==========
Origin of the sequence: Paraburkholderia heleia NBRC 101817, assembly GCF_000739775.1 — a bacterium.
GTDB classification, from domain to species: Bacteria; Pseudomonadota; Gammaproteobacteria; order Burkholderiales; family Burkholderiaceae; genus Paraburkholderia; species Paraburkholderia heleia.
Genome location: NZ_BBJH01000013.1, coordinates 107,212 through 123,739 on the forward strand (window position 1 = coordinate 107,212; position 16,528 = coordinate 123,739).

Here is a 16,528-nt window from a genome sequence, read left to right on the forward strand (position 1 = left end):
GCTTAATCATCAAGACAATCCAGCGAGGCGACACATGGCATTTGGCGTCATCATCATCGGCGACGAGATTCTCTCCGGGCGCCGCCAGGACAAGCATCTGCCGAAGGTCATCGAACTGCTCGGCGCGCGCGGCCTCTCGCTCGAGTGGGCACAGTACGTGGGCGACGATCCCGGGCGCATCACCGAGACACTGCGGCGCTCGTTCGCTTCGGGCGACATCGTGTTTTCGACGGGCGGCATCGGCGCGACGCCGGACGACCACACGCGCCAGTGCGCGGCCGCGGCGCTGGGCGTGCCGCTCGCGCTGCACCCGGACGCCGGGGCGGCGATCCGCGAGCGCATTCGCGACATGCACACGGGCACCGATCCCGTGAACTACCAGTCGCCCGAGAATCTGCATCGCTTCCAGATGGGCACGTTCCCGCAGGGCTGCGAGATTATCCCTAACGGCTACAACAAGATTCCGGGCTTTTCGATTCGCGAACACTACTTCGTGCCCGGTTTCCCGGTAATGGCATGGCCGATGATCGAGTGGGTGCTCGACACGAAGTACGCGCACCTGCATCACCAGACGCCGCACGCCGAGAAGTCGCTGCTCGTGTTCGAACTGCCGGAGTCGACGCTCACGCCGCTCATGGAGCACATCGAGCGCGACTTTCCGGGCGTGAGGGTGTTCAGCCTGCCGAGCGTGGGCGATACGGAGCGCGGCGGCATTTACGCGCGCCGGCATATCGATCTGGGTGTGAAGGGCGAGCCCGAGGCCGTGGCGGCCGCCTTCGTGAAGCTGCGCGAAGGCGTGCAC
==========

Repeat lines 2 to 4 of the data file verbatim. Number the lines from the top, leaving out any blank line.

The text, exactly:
GTDB classification, from domain to species: Bacteria; Pseudomonadota; Gammaproteobacteria; order Burkholderiales; family Burkholderiaceae; genus Paraburkholderia; species Paraburkholderia heleia.
Genome location: NZ_BBJH01000013.1, coordinates 107,212 through 123,739 on the forward strand (window position 1 = coordinate 107,212; position 16,528 = coordinate 123,739).

Here is a 16,528-nt window from a genome sequence, read left to right on the forward strand (position 1 = left end):